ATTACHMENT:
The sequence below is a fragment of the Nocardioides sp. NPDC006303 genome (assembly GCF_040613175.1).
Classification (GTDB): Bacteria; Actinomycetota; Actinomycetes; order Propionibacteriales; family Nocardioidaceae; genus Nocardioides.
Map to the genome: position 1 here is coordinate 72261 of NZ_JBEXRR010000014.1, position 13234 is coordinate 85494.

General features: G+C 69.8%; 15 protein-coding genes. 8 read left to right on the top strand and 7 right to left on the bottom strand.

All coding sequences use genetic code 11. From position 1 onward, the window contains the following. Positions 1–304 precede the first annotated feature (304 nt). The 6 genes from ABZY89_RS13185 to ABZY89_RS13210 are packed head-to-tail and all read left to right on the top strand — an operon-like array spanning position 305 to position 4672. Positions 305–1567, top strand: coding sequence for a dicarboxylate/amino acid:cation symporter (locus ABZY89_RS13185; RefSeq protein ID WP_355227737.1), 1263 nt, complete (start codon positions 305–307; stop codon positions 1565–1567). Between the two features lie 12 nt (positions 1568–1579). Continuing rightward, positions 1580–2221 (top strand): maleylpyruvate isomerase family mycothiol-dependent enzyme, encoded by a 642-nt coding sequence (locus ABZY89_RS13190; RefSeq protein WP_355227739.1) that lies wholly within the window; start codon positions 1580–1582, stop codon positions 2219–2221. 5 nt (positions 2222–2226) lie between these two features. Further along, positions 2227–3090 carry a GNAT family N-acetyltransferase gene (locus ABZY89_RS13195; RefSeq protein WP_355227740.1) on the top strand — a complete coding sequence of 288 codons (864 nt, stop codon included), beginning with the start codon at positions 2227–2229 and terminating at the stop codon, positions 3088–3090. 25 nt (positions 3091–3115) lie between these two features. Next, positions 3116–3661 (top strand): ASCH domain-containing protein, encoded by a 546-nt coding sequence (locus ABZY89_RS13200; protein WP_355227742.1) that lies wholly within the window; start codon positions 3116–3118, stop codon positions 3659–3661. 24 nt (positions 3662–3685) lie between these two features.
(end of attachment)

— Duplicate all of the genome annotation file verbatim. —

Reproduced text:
The sequence below is a fragment of the Nocardioides sp. NPDC006303 genome (assembly GCF_040613175.1).
Classification (GTDB): Bacteria; Actinomycetota; Actinomycetes; order Propionibacteriales; family Nocardioidaceae; genus Nocardioides.
Map to the genome: position 1 here is coordinate 72261 of NZ_JBEXRR010000014.1, position 13234 is coordinate 85494.

General features: G+C 69.8%; 15 protein-coding genes. 8 read left to right on the top strand and 7 right to left on the bottom strand.

All coding sequences use genetic code 11. From position 1 onward, the window contains the following. Positions 1–304 precede the first annotated feature (304 nt). The 6 genes from ABZY89_RS13185 to ABZY89_RS13210 are packed head-to-tail and all read left to right on the top strand — an operon-like array spanning position 305 to position 4672. Positions 305–1567, top strand: coding sequence for a dicarboxylate/amino acid:cation symporter (locus ABZY89_RS13185; RefSeq protein ID WP_355227737.1), 1263 nt, complete (start codon positions 305–307; stop codon positions 1565–1567). Between the two features lie 12 nt (positions 1568–1579). Continuing rightward, positions 1580–2221 (top strand): maleylpyruvate isomerase family mycothiol-dependent enzyme, encoded by a 642-nt coding sequence (locus ABZY89_RS13190; RefSeq protein WP_355227739.1) that lies wholly within the window; start codon positions 1580–1582, stop codon positions 2219–2221. 5 nt (positions 2222–2226) lie between these two features. Further along, positions 2227–3090 carry a GNAT family N-acetyltransferase gene (locus ABZY89_RS13195; RefSeq protein WP_355227740.1) on the top strand — a complete coding sequence of 288 codons (864 nt, stop codon included), beginning with the start codon at positions 2227–2229 and terminating at the stop codon, positions 3088–3090. 25 nt (positions 3091–3115) lie between these two features. Next, positions 3116–3661 (top strand): ASCH domain-containing protein, encoded by a 546-nt coding sequence (locus ABZY89_RS13200; protein WP_355227742.1) that lies wholly within the window; start codon positions 3116–3118, stop codon positions 3659–3661. 24 nt (positions 3662–3685) lie between these two features.